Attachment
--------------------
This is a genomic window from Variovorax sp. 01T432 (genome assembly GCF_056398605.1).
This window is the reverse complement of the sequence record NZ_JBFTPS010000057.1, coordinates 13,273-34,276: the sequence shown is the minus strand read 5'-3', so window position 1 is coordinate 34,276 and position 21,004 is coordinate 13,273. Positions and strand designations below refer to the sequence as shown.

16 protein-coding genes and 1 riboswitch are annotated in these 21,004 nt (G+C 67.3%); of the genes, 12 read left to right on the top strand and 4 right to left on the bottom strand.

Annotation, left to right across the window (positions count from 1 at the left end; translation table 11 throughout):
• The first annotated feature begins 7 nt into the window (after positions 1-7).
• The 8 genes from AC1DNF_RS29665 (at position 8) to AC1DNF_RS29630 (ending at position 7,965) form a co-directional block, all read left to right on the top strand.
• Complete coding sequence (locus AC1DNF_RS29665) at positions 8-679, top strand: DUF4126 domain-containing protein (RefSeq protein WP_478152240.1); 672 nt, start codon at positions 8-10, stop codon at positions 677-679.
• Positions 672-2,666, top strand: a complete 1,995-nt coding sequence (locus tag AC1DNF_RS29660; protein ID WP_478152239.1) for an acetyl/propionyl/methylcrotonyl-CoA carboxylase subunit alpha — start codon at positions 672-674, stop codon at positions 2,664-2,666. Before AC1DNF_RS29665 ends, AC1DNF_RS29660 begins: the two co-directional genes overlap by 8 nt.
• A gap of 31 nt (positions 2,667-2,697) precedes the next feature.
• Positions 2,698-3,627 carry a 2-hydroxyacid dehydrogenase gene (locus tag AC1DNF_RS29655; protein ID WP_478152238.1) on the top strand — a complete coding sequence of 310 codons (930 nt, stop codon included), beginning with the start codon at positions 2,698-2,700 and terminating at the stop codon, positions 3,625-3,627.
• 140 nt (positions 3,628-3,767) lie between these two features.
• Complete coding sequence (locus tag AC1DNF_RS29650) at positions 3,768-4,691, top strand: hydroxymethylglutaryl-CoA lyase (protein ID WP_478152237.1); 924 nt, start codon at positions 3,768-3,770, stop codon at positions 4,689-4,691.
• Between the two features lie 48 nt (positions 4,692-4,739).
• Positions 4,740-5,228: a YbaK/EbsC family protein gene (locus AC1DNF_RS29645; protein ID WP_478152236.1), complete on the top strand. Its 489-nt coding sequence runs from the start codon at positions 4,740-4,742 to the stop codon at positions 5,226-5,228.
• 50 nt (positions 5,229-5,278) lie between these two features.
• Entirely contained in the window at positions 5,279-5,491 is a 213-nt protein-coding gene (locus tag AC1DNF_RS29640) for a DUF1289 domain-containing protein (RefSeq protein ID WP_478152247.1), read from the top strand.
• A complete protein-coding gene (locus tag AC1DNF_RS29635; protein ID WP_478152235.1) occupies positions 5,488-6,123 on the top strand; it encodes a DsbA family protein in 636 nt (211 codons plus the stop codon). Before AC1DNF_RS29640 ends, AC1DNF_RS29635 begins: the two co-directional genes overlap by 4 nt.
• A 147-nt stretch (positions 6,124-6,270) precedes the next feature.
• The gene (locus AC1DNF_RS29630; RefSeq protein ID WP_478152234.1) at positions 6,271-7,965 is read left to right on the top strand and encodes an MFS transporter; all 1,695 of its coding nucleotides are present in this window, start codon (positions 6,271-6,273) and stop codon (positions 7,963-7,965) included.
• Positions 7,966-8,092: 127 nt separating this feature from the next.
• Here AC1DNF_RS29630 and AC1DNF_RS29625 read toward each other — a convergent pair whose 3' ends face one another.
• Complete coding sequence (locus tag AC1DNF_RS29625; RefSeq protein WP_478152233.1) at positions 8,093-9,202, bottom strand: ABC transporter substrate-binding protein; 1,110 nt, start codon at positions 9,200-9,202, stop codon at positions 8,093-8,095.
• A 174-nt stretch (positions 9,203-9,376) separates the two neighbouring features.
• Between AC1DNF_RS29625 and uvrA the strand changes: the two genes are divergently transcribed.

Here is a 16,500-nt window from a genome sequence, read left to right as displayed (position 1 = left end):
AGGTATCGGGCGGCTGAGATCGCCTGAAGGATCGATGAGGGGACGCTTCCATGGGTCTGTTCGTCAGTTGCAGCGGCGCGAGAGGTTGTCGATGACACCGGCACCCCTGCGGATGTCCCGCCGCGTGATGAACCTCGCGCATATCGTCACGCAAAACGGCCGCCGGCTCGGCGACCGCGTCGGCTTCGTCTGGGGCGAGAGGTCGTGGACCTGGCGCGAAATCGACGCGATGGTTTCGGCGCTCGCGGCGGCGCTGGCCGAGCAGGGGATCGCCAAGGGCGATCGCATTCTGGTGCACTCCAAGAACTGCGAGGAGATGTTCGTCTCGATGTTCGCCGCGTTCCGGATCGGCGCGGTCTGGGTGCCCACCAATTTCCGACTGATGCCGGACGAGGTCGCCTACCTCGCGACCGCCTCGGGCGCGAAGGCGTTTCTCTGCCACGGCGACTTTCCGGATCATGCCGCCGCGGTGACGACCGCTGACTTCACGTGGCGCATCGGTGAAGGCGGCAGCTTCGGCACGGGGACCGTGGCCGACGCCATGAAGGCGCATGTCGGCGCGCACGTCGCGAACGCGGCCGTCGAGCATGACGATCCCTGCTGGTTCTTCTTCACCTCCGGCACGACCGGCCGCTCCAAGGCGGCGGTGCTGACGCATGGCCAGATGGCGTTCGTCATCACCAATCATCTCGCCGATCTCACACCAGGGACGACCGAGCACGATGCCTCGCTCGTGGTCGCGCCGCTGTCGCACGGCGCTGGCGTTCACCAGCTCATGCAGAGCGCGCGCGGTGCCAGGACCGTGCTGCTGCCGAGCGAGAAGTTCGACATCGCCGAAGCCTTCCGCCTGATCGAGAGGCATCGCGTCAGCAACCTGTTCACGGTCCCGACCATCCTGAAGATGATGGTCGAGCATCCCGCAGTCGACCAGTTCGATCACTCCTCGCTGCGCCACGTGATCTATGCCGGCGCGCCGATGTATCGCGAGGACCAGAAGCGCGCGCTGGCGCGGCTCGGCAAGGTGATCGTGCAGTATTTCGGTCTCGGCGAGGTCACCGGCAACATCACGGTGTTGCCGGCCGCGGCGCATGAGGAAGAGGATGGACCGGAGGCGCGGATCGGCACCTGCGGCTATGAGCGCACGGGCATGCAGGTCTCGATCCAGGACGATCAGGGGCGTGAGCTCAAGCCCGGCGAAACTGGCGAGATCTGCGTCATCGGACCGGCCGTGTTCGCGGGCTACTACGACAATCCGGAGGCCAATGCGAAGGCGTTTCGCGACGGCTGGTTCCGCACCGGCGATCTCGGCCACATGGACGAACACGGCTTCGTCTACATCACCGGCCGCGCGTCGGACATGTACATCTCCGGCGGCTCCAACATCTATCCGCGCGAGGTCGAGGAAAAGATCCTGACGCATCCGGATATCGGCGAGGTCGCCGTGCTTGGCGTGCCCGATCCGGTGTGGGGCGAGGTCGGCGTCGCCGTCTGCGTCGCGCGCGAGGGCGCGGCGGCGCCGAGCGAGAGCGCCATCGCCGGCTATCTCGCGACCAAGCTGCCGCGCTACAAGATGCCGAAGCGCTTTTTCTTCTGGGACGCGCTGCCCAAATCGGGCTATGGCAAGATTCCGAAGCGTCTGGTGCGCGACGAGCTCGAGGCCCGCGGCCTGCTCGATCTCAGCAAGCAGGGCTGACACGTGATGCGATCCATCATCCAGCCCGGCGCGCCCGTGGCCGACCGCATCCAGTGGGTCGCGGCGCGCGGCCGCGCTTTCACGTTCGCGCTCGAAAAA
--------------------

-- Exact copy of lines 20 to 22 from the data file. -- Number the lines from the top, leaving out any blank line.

• Positions 7,966-8,092: 127 nt separating this feature from the next.
• Here AC1DNF_RS29630 and AC1DNF_RS29625 read toward each other — a convergent pair whose 3' ends face one another.
• Complete coding sequence (locus tag AC1DNF_RS29625; RefSeq protein WP_478152233.1) at positions 8,093-9,202, bottom strand: ABC transporter substrate-binding protein; 1,110 nt, start codon at positions 9,200-9,202, stop codon at positions 8,093-8,095.